Dog And Wolf Stare At One Another, The Wolf's Actions Changes Their Lives Forever
Kristin Danley 6/7/2017
When former hunter turned wildlife photographer Nick Jans had a chance encounter behind his Juneau, Alaska, home with a beautiful jet black wolf, not only did his life change, but so did that of the wild animal and the entire community.
Nick had an inkling that the wolf was wandering around the outskirts of Juneau near their lake home after he'd spied its tracks in the snow. When he looked out his back window and saw the wolf standing majestically on the frozen lake one day, he slipped on his skis and headed out to find him.
When people in town learned about the wolf roaming around, they initially were fearful. It is well known in areas where wolves prowl that they will attack dogs, even killing and eating them. Wolves run in packs and the alpha male is in charge, protecting its pack from perceived danger.
But oddly enough, Nick's yellow Labrador Juliet went nose to nose when she and the wolf first met. Nick watched helplessly as the wolf closed in on his pet dog. What happened next is unbelievable.
They actually got along great with the wolf even flirting as a wild male animal would do. Nick's wife was concerned about their dog interacting with the wolf regularly and referred to him as a "Romeo," so the name stuck.
More and more people around town accepted Romeo and began allowing their dogs around him. Romeo would even follow people when they went out skiing, seemingly seeking companionship like a dog would. But Nick told National Geographic that Romeo was still very much a wild animal despite his interest in associating with local canines and people.
"He was a pure wild wolf. He was not a pet, as some suggested, that had been released, because then he would have been coming to us for food. He was his own gatekeeper and came and went as he pleased. Sometimes he disappeared for weeks. He clearly was catching and eating wild food with great skill."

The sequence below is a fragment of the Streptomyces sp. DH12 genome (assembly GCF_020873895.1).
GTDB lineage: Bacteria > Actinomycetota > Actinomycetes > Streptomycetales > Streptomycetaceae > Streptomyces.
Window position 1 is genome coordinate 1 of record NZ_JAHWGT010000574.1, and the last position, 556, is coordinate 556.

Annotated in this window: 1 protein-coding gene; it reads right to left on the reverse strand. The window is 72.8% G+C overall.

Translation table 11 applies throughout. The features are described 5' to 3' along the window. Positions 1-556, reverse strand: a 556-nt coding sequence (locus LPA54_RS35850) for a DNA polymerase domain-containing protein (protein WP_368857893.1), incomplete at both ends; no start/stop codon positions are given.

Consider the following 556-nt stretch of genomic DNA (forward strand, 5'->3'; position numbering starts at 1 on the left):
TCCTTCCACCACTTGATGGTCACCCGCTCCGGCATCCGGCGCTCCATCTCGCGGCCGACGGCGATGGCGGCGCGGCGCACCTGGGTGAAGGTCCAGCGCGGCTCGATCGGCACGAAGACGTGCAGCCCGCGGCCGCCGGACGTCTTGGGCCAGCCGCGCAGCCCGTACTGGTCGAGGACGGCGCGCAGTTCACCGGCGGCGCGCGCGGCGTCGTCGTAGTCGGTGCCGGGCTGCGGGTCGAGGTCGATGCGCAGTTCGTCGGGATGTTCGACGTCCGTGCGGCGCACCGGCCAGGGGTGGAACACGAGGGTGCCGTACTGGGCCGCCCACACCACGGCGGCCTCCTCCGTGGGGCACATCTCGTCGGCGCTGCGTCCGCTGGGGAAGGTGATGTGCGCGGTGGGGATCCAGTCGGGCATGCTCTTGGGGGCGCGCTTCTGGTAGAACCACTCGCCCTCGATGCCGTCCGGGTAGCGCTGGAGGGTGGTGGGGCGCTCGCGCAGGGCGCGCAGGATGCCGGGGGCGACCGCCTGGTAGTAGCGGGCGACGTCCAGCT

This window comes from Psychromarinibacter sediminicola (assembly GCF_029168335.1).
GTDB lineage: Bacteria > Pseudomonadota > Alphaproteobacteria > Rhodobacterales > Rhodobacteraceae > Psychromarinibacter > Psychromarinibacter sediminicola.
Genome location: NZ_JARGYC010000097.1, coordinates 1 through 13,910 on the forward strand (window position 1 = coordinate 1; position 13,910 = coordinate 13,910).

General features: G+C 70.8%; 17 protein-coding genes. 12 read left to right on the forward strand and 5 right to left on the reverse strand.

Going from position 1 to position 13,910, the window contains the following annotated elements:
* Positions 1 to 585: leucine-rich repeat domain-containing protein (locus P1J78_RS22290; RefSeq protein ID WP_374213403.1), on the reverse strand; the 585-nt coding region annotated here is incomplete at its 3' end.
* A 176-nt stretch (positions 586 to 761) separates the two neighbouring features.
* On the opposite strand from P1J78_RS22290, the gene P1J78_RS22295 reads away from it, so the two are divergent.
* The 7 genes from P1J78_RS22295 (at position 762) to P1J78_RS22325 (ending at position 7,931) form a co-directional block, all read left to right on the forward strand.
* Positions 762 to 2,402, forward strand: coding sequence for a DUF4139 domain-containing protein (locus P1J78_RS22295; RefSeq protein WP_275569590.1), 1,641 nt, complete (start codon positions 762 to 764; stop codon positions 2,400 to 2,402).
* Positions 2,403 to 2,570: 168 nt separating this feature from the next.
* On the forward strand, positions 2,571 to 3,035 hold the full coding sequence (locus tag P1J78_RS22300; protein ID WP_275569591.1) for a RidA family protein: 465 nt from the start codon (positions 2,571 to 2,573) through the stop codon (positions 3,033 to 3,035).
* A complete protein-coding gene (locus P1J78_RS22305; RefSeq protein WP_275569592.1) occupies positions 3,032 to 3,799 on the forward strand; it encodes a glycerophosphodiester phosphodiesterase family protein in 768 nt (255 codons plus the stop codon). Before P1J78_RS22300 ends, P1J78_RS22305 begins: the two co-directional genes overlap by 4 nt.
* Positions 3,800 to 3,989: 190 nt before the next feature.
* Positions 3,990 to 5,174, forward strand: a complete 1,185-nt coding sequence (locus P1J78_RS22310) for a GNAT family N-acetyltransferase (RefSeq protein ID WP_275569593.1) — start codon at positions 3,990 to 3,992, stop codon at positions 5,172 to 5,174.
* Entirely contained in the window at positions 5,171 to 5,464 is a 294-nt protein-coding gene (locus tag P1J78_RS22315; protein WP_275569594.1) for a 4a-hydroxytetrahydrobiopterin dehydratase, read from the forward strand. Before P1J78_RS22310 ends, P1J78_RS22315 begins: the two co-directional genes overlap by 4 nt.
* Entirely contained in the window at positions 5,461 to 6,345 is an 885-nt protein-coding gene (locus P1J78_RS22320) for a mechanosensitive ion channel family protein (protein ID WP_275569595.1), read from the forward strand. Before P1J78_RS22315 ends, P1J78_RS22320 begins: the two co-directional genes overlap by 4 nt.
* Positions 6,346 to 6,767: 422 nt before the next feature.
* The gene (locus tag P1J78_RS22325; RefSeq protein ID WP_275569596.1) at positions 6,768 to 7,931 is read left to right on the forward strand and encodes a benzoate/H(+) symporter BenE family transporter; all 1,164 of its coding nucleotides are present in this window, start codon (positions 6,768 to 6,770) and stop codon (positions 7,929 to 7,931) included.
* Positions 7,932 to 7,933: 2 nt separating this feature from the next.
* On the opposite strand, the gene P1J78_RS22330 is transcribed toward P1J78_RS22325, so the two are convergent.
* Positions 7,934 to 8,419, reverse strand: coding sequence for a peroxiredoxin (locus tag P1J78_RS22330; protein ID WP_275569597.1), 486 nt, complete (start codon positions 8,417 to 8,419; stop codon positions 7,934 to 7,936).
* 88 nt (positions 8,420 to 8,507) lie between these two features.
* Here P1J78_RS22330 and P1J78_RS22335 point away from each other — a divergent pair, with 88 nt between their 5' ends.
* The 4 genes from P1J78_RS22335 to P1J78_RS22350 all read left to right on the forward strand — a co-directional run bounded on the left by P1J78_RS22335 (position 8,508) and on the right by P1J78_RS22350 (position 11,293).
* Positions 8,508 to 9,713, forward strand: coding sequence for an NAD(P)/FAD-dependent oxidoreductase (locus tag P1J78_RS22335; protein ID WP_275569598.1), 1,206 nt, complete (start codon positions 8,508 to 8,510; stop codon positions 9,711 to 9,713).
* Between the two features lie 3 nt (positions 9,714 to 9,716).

In fact, Romeo's relationship with others drew outsiders into town who wanted to watch him interact with their own dogs and to see this animal close up. To an extent, Romeo allowed the strangers to be in his general vicinity, but no closer than 100 yards or so. Nick told National Geographic that Romeo would even play with other dogs and humans.
"Romeo was an unbelievably playful animal. He would run into the middle of a game of fetch and steal the tennis ball, run off with it, throw it up in the air and bat it with his paws."
In fact, one of Nick's local friends, Harry Robinson, would be approached by the wolf for some playtime interaction. Romeo would drag out toys that he'd stashed away just to play fetch with Harry. It was incredible to watch.
Nick turned his adventures with Romeo and the relationship between the wild wolf and the town of Juneau into a book titled A Wolf Called Romeo. While the average lifespan of a wolf in the wild is three years, Romeo lived approximately eight years until one day, he was discovered deceased. There are times where Nick will be reading from his book at public gatherings and must pause to wipe away his tears, because the experience was so touching, so moving, he told National Geographic.
"The amazing thing was Romeo's understanding. It wasn't just our understanding and tolerance. It was the combination of his and ours and the dogs'. We were these three species working out how to get along harmoniously. And we did."
The town collectively mourned the loss of this beautiful and mystical creature. City officials created a plaque in Romeo's honor that they installed by the lake where he used to interact with the locals. What an amazing tale of two completely polar opposite creatures peacefully interacting! Everyone could learn a life lesson from Romeo and the townspeople of Juneau.